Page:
Writer: Jonathan Harvey
Director: Maria Friedman
Musical Supervisor: Tim Sutton
Choreographer: Tim Jackson
Set & Costume Designer: Tom Pye
Reviewer: Sheila Stratford
The world premiere of the new musical charting Dusty Springfield’s life and singing career, is at the Lyceum in Sheffield. Through 19 songs it follows her turbulent life and contains many of her pop hits including I Only Want to Be with You, Son of a Preacher Man, I just Don’t know What to Do with myself, and You Don’t Have to Say You Love Me. She was one of Britain’s most successful female singers, with a career ranging from the late fifties to the 1990s when she sang with the Pet Shop Boys. Her musical style developed into distinctive ‘blue-eyed soul’ and was matched with her peroxide blonde bouffant hairstyle, black mascaraed eyes and dazzling outfits. By the time of her death, she had become not only a legendary singer of the swinging sixties but also a gay icon.
The BAFTA and Olivier nominated Jonathan Harvey, based his writing on the authorised biography of her life. He has written over 20 plays and his writing credits for television include the sitcom Gimme Gimme Gimme. He is currently on the writing team for Coronation Street. The musical follows both the highs and the lows of Dusty’s life through her songs. There are times when Dusty sings in concert but Harvey has cleverly re-interpreted some of her songs to be sung by others to create the narrative.
The story moves at quite a rapid pace under the direction of Maria Friedman (three-time Olivier Award-winning star of the musical stage). The ensemble and supporting onstage swing give energetic, vibrant and joyous dance performances.
Katherine Kingsley in the lead role as Dusty is excellent. Kingsley is an award-winning and three-time Olivier-nominated actress. Not only does she capture Dusty’s extraordinary singing vocals and style but convincingly portrays Dusty’s self-absorption, self-doubt and her strive for perfection. She also enacts her tragic breakdown brought on in part by an excess of drink and drugs while living in America.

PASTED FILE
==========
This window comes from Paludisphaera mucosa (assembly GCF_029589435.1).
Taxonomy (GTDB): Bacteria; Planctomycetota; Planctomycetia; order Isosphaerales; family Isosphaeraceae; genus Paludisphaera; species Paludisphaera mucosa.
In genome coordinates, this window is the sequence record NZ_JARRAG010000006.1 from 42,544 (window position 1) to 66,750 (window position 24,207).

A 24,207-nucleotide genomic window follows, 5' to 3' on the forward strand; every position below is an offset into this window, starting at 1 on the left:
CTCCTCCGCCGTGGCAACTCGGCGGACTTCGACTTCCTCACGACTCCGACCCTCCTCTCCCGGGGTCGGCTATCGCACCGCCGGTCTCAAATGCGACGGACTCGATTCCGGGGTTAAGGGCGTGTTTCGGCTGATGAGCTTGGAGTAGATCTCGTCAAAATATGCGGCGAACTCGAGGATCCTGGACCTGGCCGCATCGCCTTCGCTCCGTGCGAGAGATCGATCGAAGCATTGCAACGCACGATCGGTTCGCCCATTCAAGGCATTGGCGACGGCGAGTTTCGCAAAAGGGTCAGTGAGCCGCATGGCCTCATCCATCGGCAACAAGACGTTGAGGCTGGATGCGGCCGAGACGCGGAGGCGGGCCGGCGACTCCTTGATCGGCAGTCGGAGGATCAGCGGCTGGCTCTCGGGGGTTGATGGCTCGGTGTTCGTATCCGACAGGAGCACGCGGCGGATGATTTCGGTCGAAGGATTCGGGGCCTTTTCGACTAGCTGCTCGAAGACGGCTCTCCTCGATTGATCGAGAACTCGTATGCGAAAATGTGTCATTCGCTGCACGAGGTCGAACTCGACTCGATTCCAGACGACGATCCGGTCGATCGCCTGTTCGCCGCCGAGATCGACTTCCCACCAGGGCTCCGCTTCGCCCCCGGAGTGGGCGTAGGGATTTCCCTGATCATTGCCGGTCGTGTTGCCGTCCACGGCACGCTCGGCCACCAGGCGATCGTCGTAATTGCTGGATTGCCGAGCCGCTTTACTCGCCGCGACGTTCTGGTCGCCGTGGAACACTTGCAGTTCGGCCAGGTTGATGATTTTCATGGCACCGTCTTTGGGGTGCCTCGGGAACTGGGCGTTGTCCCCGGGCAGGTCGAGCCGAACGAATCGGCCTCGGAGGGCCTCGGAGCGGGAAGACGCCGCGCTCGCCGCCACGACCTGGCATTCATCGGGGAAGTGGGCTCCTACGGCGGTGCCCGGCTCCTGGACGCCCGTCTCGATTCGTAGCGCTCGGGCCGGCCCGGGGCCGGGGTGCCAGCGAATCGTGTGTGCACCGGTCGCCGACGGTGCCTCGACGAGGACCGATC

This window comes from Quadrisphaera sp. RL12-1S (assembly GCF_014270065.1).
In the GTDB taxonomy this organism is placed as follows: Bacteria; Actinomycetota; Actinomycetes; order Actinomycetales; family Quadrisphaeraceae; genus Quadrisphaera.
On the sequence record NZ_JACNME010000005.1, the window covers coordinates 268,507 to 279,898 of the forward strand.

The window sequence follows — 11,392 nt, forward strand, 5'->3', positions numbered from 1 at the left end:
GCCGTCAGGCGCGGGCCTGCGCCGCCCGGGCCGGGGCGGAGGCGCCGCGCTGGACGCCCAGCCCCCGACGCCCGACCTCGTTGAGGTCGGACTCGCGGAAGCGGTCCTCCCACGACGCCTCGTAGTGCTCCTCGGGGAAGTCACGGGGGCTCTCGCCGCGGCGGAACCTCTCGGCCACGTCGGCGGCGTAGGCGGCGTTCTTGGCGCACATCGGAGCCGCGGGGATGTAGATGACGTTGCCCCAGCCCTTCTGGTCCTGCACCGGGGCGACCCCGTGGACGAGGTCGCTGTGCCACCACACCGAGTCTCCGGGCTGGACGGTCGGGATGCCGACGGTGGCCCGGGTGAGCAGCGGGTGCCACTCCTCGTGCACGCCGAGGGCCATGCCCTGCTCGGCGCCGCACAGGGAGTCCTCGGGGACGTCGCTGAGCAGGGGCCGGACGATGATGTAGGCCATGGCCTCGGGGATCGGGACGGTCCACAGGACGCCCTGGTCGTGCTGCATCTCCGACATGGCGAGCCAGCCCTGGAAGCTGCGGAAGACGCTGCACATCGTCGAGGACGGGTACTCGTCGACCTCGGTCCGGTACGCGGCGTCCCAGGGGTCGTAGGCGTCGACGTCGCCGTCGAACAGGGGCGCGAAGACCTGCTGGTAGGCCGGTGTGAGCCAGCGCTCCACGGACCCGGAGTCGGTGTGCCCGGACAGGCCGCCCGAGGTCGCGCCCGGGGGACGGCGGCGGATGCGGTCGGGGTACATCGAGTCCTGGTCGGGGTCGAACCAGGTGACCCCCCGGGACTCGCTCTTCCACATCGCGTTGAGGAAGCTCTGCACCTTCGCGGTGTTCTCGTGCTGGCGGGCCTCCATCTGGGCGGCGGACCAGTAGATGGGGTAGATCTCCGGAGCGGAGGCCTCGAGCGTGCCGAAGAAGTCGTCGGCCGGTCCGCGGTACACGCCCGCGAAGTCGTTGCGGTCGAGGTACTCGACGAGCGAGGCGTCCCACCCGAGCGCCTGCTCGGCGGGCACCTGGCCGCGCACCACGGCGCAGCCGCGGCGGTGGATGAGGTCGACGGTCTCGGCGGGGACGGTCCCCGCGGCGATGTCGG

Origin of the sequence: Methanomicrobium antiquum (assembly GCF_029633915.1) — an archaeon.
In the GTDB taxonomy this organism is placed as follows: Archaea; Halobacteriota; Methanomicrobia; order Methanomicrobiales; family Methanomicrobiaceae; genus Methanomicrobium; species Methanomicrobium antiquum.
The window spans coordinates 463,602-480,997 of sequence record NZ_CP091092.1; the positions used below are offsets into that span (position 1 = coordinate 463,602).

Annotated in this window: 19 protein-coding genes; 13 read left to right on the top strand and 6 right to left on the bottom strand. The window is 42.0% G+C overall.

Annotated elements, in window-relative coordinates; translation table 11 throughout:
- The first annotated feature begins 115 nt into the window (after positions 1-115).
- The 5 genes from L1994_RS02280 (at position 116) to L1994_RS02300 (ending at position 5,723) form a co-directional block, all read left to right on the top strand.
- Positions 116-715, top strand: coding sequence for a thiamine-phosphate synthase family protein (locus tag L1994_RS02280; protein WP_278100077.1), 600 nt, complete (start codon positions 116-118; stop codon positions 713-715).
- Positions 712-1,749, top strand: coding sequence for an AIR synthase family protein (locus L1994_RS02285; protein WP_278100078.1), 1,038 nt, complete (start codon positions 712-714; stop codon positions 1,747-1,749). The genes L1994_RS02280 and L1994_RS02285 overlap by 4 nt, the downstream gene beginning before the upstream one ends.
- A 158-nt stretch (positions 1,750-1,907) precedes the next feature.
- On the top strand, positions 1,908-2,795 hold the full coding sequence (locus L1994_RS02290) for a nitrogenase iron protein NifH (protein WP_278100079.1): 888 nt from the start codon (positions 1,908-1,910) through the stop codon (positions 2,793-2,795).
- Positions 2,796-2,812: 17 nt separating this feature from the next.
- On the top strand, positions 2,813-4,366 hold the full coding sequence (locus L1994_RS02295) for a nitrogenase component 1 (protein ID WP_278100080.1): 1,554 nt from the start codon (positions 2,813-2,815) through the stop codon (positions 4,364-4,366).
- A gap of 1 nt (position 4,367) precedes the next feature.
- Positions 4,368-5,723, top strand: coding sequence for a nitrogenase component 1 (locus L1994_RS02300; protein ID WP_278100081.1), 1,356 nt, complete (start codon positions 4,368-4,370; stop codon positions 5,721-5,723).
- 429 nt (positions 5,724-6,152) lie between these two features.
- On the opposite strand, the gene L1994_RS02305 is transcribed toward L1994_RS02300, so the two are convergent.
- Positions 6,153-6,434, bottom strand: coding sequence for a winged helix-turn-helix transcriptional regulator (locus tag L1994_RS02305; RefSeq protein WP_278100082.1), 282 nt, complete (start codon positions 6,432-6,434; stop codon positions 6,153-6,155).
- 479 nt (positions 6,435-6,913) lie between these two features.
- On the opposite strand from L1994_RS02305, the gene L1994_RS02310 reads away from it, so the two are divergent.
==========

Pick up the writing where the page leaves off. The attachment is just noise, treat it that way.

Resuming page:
There are strong and tender scenes by Joanna Francis as Lois, a black American and Dusty’s backing singer, later to become her lover and loyal friend. Francis has a beautiful voice. She is a talent to watch.
The set and costume designer, Tom Pye has successfully achieved the passing of the decades by the changes in Dusty’s hairstyles, the fashions of the Ensemble and even the wallpaper. However, it was disconcerting to see Eros in the Piccadilly Circus set wobble. Video is cleverly incorporated to generate movement, as when a taxi departs and aeroplanes jet Dusty around the globe. There is even real footage of her funeral cortege.
Dusty’s concert performance at the end lifts the mood and brings the audience to its feet with a standing ovation. Dusty Springfield’s songs cannot fail to appeal. It is a great production and leaves you with insight into her troubled life when society viewed the position of women, race and sexual orientation differently. It is uplifting that at the end she was able to pull through and get the recognition she deserved. Dusty will always be a true diva.
Runs until 14th July 2018 | Image: Johan Persson